|Preparation of the Reporter||
|Presentation of the report||
|Questions of the Opponent to the Reporter
and answers of the Reporter
|Preparation of the Opponent||
|The Opponent takes the floor, maximum 5 min,
and discussion between the Reporter and the Opponent
|Questions of the Reviewer to the Reporter
and the Opponent and answers to the questions
|Preparation of the Reviewer||
|The Reviewer takes the floor||
|Concluding remarks of the Reporter||
|Questions of the Jury||
VIII. The team performance in the Stages
The Reporter presents the essence of the solution to the problem, attracting the attention of the audience to the main physical ideas and conclusions. Standard devices for presentation are whiteboard and computer datashow projector. For further devices the teams should consult the organizers.
The Opponent puts questions to the Reporter and criticizes the report, pointing to possible inaccuracy and errors in the understanding of the problem and in the solution. The Opponent analyses the advantages and drawbacks of both the solution and the presentation of the Reporter. The discussion of the Opponent should not become a presentation of his/her own solution. In the discussion, the solution presented by the Reporter is discussed. The opposition report may be presented using a computer datashow projector.
The Reviewer presents a short estimation of the presentations of Reporter and Opponent. This may be presented using a computer datashow projector.
The Observer does not participate actively in the PF.
During one PF only one member of a team takes the floor as Reporter, Opponent or Reviewer; other members of the team are allowed to make brief remarks or to help with the presentation technically. In the Regional Tournament no member of the team may take the role of Reporter more than twice.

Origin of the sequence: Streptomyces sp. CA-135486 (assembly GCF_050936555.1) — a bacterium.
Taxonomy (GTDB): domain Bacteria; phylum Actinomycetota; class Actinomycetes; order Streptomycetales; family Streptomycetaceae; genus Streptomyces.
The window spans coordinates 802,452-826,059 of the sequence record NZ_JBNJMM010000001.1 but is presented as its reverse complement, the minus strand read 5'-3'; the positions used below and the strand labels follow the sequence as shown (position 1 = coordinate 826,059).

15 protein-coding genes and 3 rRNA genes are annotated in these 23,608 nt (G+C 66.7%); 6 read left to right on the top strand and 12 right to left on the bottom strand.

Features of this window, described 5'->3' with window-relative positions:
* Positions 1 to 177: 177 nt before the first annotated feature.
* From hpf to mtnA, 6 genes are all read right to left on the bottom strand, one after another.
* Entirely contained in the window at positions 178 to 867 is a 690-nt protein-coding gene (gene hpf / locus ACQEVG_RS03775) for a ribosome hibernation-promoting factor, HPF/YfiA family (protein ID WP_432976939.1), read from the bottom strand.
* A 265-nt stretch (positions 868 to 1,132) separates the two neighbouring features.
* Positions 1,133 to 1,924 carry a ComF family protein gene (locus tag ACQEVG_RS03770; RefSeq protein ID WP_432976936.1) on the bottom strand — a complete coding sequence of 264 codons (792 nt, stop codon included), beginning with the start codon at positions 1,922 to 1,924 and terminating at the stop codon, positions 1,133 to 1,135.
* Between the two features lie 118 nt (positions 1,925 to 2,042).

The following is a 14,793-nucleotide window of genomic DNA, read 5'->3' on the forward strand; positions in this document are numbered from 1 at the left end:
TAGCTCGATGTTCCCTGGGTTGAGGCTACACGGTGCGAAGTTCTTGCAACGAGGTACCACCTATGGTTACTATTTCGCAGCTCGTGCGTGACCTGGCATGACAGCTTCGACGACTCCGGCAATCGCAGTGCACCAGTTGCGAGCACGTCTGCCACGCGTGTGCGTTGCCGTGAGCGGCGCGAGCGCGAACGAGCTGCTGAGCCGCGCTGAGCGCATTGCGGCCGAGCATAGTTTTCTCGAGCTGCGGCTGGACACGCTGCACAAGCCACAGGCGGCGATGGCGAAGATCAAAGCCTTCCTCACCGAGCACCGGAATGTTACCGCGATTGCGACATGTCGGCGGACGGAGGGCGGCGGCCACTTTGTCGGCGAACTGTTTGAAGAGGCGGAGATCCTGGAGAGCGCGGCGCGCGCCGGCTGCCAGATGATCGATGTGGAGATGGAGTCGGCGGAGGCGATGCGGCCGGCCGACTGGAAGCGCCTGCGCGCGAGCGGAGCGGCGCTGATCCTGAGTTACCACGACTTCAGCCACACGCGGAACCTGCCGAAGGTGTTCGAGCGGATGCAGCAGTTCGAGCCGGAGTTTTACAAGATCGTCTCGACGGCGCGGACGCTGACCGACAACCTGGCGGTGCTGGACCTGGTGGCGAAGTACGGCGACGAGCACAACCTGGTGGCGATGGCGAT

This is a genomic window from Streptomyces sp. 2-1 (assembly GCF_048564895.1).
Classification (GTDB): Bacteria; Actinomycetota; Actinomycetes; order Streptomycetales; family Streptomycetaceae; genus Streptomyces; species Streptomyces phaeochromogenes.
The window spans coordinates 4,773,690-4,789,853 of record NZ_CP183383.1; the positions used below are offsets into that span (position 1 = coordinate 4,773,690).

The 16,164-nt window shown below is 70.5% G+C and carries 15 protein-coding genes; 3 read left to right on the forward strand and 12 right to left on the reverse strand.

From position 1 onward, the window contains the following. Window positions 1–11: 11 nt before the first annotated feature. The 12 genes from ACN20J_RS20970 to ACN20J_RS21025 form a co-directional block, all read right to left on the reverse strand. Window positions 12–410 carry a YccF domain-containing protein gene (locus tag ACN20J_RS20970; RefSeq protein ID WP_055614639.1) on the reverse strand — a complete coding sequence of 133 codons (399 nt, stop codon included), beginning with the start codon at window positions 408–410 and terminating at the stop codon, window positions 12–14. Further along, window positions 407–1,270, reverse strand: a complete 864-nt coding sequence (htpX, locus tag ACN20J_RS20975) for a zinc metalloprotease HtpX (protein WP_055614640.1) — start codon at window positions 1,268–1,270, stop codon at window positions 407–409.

IX. The rules of problem-challenge and rejection
1. All problems presented in the same PF must be different.
2. Selective PF
The Opponent may challenge the Reporter on any problem with the exception for
a problem that:
a) was presented by the Reporter earlier;
b) was opposed by the Opponent earlier;
c) was presented by the Opponent earlier.
If there are no problems left to challenge, the bans c), b), a) are successively
removed, in that order.
During the Selective PFs the Reporter may reject the challenge of two different problems in total without penalty. For every subsequent rejection, the coefficient of the Reporter (see section X), is decreased by 0.2. This reduction continues to apply during the following PFs. (A second rejection of the same problem does not cause a change to the coefficient).
X. The grading
After each Stage the Jury grades the teams, taking into account all presentations of the members of the team, questions and answers to the questions, and participation in the discussion. Each Jury member shows integer marks from 1 to 10.
The highest and lowest marks from the jury are averaged and added to the other jury marks. The mean of these marks is evaluated.
The mean marks are multiplied by various coefficients:
3.0 or less (see section IX) for the Reporter, 2.0 for the Opponent, 1.0 for the Reviewer and then transformed into points.
XI. The resulting parameters
1. For a team in the PF
The sum of points (SP) is the sum of mean marks, multiplied by the corresponding coefficients and rounded to one decimal.
2. For a team in the Tournament
The total sum of points (TSP) equals the sum of SPs of the team in all Selective PFs. If there is a tie in the Regional Tournament, the team with the top report mark wins.